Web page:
Sure, there are certainly complications to deal with when you “land the damn helicopter”: the police wanting an explanation, upset passengers, perhaps the press asking questions to name a few but look at the alternative – So, “Land and Live”!!...don’t worry about a possible FAA enforcement action – it will not happen.


Rarely do the above mentioned conditions that should trigger a decision instantly appear during a flight. It’s normally a noticeable deterioration. So, as the conditions worsen, look for potential precautionary landing areas, note obstructions or hazards along the route and mentally prepare yourself to “land the damn helicopter”.


Of course there will always be instances where pilots press on and eventually punch into the weather. My advice at this point is to take your hands off the controls, place your palms together underneath your chin, fingers pointed upward because you now have “56 seconds to live”. Better to spend these last precious seconds saying good-by to loved ones or greeting your Maker.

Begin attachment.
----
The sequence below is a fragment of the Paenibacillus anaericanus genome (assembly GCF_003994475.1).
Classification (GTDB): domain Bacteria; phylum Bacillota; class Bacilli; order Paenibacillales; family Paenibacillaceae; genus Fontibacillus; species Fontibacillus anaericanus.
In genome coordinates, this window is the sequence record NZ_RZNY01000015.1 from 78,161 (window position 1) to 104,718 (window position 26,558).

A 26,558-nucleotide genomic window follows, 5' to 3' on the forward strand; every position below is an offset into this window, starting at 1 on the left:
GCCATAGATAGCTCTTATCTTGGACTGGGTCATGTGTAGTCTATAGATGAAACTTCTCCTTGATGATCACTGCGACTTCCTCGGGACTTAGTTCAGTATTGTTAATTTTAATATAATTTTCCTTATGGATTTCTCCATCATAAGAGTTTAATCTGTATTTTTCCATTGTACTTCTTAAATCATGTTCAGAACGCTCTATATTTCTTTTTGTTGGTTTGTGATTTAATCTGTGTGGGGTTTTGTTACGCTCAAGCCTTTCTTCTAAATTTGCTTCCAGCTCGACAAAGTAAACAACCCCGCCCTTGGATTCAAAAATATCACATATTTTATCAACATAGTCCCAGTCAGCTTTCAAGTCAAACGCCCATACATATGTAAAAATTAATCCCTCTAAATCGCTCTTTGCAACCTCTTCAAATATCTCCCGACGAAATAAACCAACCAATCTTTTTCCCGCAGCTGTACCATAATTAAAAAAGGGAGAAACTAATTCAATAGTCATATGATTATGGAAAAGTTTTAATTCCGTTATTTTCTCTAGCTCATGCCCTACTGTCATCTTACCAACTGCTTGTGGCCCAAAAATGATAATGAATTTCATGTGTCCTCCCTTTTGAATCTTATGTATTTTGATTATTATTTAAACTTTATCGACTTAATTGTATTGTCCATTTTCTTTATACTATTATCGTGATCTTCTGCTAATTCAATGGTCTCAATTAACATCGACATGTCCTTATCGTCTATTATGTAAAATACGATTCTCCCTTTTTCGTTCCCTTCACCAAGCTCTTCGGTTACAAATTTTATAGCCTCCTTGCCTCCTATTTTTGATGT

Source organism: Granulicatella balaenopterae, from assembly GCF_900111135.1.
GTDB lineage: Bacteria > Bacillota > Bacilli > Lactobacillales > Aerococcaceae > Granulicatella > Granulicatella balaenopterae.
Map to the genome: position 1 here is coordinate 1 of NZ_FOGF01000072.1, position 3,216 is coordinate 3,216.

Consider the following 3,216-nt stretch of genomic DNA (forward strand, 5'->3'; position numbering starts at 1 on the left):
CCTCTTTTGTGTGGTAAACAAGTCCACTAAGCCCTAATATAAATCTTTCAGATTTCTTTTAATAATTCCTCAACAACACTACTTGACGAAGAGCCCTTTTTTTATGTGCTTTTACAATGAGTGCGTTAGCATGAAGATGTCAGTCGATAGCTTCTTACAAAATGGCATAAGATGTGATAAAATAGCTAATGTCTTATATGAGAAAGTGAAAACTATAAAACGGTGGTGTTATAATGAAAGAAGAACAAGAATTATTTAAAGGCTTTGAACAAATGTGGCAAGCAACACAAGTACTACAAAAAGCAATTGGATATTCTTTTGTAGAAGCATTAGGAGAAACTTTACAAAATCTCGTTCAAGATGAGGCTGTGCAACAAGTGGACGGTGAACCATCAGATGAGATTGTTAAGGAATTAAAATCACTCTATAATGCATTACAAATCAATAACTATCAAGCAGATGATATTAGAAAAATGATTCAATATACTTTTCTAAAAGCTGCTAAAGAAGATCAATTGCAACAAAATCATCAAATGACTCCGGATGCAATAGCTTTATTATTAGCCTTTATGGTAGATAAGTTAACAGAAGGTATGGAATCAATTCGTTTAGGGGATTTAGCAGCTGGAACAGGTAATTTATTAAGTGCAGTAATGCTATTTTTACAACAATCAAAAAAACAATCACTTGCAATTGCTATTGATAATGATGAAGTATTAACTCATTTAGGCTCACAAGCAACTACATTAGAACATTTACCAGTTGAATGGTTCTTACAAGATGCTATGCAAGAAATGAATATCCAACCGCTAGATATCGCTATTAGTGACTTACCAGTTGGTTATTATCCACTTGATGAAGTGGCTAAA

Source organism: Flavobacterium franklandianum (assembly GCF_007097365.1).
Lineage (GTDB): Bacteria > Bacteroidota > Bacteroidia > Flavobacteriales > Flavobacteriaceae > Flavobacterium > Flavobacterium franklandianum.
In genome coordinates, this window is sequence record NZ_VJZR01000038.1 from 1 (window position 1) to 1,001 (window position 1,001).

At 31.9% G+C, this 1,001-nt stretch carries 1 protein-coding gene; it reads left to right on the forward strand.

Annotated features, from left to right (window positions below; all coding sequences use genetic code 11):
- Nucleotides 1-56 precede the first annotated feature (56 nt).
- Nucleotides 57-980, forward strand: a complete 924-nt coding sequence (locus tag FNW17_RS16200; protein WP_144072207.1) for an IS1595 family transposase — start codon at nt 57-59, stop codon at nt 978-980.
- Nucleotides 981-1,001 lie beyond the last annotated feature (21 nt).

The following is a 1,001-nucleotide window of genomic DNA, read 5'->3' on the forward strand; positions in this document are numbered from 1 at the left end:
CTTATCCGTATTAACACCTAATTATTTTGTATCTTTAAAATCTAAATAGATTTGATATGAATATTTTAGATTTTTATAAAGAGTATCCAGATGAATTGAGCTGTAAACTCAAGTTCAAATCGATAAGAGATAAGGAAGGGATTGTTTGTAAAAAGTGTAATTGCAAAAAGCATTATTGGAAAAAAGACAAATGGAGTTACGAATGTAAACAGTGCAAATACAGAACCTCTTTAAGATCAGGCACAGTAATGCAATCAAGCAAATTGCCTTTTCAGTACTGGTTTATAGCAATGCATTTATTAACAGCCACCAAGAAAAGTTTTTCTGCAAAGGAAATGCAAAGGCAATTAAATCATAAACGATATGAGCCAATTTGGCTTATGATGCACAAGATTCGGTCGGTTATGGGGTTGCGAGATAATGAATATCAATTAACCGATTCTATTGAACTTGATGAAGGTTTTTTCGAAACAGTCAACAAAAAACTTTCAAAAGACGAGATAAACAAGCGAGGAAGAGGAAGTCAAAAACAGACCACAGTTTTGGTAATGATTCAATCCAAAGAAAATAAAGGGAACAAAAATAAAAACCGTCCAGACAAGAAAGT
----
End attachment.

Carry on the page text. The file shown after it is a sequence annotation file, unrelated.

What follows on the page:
Seriously, what should one do if they inadvertently find themselves IMC? I will not go down that rabbit hole other than to quote Bruce Webb from Airbus Helicopters “We all have a limited mental capacity and this situation will require all of it.”


Tim Tucker

January 2022






Recent Posts

See All

If you could give one piece of advice to a new helicopter pilot, what would it be? I think it’s most important to maintain a very healthy respect, tinged with a bit of fear, for this tremendously vari

When it comes to mentoring and the incredible impact it has on safety in our industry, I feel fortunate to have benefitted, early on in my career, from a structure that heavily relied on a mentoring s